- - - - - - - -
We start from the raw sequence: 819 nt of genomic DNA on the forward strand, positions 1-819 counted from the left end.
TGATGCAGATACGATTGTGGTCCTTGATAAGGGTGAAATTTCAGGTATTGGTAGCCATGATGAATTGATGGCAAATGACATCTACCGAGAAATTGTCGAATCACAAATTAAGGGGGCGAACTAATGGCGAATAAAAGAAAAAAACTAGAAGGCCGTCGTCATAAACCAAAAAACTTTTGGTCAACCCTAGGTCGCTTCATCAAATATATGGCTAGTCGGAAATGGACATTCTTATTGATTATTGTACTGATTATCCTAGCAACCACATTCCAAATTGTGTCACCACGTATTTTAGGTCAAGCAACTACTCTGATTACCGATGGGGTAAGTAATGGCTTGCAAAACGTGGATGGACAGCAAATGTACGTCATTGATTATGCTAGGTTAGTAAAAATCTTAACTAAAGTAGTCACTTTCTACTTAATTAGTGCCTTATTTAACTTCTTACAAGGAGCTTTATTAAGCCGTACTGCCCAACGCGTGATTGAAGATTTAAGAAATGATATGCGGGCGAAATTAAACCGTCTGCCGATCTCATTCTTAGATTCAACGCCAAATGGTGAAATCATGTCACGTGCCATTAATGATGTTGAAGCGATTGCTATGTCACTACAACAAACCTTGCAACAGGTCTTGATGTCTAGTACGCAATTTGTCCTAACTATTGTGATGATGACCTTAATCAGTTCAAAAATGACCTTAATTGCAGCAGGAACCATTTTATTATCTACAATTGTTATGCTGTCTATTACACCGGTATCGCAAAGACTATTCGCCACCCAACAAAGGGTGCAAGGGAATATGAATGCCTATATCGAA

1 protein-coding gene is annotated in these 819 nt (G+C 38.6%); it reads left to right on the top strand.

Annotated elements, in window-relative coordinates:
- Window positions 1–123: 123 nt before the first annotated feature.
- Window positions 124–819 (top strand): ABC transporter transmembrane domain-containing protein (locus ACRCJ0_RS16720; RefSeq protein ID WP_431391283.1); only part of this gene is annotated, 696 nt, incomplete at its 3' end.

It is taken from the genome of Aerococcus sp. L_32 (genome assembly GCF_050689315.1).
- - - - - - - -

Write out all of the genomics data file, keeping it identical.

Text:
We start from the raw sequence: 819 nt of genomic DNA on the forward strand, positions 1-819 counted from the left end.
TGATGCAGATACGATTGTGGTCCTTGATAAGGGTGAAATTTCAGGTATTGGTAGCCATGATGAATTGATGGCAAATGACATCTACCGAGAAATTGTCGAATCACAAATTAAGGGGGCGAACTAATGGCGAATAAAAGAAAAAAACTAGAAGGCCGTCGTCATAAACCAAAAAACTTTTGGTCAACCCTAGGTCGCTTCATCAAATATATGGCTAGTCGGAAATGGACATTCTTATTGATTATTGTACTGATTATCCTAGCAACCACATTCCAAATTGTGTCACCACGTATTTTAGGTCAAGCAACTACTCTGATTACCGATGGGGTAAGTAATGGCTTGCAAAACGTGGATGGACAGCAAATGTACGTCATTGATTATGCTAGGTTAGTAAAAATCTTAACTAAAGTAGTCACTTTCTACTTAATTAGTGCCTTATTTAACTTCTTACAAGGAGCTTTATTAAGCCGTACTGCCCAACGCGTGATTGAAGATTTAAGAAATGATATGCGGGCGAAATTAAACCGTCTGCCGATCTCATTCTTAGATTCAACGCCAAATGGTGAAATCATGTCACGTGCCATTAATGATGTTGAAGCGATTGCTATGTCACTACAACAAACCTTGCAACAGGTCTTGATGTCTAGTACGCAATTTGTCCTAACTATTGTGATGATGACCTTAATCAGTTCAAAAATGACCTTAATTGCAGCAGGAACCATTTTATTATCTACAATTGTTATGCTGTCTATTACACCGGTATCGCAAAGACTATTCGCCACCCAACAAAGGGTGCAAGGGAATATGAATGCCTATATCGAA

1 protein-coding gene is annotated in these 819 nt (G+C 38.6%); it reads left to right on the top strand.

Annotated elements, in window-relative coordinates:
- Window positions 1–123: 123 nt before the first annotated feature.
- Window positions 124–819 (top strand): ABC transporter transmembrane domain-containing protein (locus ACRCJ0_RS16720; RefSeq protein ID WP_431391283.1); only part of this gene is annotated, 696 nt, incomplete at its 3' end.

It is taken from the genome of Aerococcus sp. L_32 (genome assembly GCF_050689315.1).